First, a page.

This restored Spanish Colonial Revival listed for sale in Hancock Park for $7.995 million has historical ties to both the film and banking industries.
The home was originally commissioned by M.C. Levee, a prop man turned studio executive and financier, who paid $110,000 to build the two-story in 1927. Architect Stephen Goosson, who later won an Academy Award for art direction for "Lost Horizon" (1937), was tasked with the design while S.C. Clark, a general contractor, handled the construction.
A 1927 story in The Times notes the home’s L-shaped structure, a hand-made tile roof and the nearly half-acre lot that “backs up against the Wilshire golf links.”
Levee, who was a founding member of the Academy of Motion Pictures Arts and Sciences, sold the property in 1944 for $30,000. The home was later owned by Leontine Giannini, the widow of Bank of America president and film producer A.H. Giannini, in the 1950s. Following her passing in 1959, the property was bequeathed to her children, according to The Times.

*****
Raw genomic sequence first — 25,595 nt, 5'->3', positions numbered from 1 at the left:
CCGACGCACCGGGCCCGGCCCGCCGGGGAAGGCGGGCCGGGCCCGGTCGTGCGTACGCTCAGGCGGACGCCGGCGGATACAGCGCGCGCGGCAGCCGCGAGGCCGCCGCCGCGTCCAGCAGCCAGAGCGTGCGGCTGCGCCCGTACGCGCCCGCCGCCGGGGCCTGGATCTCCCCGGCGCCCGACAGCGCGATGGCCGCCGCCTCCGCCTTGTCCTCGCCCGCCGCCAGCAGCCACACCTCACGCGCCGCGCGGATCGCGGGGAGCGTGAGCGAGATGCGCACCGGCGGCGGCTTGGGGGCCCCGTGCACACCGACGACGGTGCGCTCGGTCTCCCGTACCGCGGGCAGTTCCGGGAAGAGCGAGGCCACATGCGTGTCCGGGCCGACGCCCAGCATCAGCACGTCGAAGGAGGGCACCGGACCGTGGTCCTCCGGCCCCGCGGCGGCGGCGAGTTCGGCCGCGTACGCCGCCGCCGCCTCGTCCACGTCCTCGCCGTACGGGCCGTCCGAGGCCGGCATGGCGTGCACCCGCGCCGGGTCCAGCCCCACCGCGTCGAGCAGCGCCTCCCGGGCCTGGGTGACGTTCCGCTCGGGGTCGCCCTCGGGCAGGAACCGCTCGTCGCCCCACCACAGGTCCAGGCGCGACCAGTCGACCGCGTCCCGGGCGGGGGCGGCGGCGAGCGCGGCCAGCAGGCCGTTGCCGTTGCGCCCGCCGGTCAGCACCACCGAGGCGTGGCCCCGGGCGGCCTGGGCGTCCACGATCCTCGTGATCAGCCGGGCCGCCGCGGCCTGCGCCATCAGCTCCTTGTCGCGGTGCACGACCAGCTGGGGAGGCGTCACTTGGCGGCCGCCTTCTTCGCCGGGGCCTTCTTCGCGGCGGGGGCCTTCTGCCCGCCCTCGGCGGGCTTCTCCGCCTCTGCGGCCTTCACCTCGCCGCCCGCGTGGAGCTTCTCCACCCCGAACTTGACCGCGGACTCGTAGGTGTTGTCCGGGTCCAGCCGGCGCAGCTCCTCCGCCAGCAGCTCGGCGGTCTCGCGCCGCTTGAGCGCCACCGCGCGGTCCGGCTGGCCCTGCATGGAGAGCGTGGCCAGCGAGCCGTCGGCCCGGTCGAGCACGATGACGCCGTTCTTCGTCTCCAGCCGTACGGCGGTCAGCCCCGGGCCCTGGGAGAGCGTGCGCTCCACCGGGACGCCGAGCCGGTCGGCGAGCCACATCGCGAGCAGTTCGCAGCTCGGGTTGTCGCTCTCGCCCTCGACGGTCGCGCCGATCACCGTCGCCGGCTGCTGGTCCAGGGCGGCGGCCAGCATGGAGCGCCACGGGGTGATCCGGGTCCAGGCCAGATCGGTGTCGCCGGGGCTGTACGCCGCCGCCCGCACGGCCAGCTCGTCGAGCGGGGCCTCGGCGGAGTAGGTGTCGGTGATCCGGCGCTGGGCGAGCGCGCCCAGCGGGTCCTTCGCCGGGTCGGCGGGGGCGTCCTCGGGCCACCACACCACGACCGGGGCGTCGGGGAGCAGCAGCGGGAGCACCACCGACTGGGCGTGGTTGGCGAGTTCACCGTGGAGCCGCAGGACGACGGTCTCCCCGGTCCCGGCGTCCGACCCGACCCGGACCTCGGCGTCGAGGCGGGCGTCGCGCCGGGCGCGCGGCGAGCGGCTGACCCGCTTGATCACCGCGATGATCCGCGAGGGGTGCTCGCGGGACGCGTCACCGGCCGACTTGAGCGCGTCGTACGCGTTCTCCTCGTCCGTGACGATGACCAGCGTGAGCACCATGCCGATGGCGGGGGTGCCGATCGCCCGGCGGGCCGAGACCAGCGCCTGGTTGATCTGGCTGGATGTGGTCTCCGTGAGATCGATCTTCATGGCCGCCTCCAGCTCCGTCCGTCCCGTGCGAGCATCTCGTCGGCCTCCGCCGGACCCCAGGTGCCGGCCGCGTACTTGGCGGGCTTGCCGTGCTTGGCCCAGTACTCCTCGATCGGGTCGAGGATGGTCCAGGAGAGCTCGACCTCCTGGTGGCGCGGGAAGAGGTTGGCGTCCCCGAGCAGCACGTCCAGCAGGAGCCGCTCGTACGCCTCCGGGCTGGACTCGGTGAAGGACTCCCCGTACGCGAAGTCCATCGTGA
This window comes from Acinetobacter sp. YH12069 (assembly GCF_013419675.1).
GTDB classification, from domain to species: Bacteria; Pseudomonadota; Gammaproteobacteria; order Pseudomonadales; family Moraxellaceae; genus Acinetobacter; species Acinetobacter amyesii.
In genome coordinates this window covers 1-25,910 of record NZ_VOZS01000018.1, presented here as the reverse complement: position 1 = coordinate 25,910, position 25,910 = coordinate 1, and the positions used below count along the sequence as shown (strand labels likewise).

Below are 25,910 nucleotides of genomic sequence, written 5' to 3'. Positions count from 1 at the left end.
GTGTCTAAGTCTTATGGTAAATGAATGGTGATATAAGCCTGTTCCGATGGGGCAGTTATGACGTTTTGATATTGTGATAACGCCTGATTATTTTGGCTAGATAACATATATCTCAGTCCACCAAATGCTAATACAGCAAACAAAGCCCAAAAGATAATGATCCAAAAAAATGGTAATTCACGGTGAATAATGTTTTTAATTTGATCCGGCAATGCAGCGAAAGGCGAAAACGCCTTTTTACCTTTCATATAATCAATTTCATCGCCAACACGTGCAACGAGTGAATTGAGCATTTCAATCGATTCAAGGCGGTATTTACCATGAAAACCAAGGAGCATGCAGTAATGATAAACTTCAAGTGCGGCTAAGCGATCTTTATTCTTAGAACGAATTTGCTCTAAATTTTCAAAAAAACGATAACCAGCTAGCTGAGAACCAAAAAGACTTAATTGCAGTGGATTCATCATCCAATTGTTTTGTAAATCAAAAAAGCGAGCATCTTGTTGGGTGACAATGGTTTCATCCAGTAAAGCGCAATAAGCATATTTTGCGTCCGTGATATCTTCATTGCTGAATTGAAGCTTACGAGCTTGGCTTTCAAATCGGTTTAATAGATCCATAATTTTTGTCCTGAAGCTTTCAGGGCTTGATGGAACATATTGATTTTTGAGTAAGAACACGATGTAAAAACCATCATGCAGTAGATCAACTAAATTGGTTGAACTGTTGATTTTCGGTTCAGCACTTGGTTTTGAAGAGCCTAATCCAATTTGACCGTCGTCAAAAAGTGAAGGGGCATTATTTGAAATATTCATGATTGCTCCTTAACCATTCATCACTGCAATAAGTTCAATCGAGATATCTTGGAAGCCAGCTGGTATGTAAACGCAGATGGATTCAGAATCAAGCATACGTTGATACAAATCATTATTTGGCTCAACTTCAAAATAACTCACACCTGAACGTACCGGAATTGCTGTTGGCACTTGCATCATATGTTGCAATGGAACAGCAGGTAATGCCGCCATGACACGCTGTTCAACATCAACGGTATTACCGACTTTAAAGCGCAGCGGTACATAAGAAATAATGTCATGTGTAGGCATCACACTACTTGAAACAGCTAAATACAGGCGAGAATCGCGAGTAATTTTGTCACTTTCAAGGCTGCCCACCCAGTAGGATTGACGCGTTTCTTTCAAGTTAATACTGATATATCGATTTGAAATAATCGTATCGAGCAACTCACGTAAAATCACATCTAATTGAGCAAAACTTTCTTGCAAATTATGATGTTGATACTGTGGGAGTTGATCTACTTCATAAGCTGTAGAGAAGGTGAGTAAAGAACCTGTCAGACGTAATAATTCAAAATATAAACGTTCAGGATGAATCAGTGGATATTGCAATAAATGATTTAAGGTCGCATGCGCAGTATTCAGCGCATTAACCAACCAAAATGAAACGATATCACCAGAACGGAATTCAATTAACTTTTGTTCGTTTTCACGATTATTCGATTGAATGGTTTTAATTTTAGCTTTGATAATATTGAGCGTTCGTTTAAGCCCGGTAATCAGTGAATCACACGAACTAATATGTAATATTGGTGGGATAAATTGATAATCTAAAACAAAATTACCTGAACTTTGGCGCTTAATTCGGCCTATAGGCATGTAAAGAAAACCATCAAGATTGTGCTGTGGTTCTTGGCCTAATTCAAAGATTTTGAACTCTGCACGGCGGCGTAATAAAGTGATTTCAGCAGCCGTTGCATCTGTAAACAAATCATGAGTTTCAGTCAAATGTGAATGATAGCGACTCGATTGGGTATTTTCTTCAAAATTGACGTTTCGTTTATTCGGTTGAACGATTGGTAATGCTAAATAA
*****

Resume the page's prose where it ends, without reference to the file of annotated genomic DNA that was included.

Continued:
The home, which has undergone a restoration in recent years, sold twice last year for $3.5 million in August and $4 million in June. The 8,500 square feet of living space retains much of its original charm with rich hardwoods, arched doorways and detailed molding throughout, but has also seen a few new additions.
A den has been outfitted as a home theater with a snack bar, and the kitchen has been updated and modernized. Through a row of French doors, a living room with a wet bar opens onto landscaped grounds containing extravagant fountains, a large loggia and a pool and spa.
Dafna Milstein and Gregg Silver of Keller Williams Beverly Hills are the listing agents.Copyright © 2015, Los Angeles Times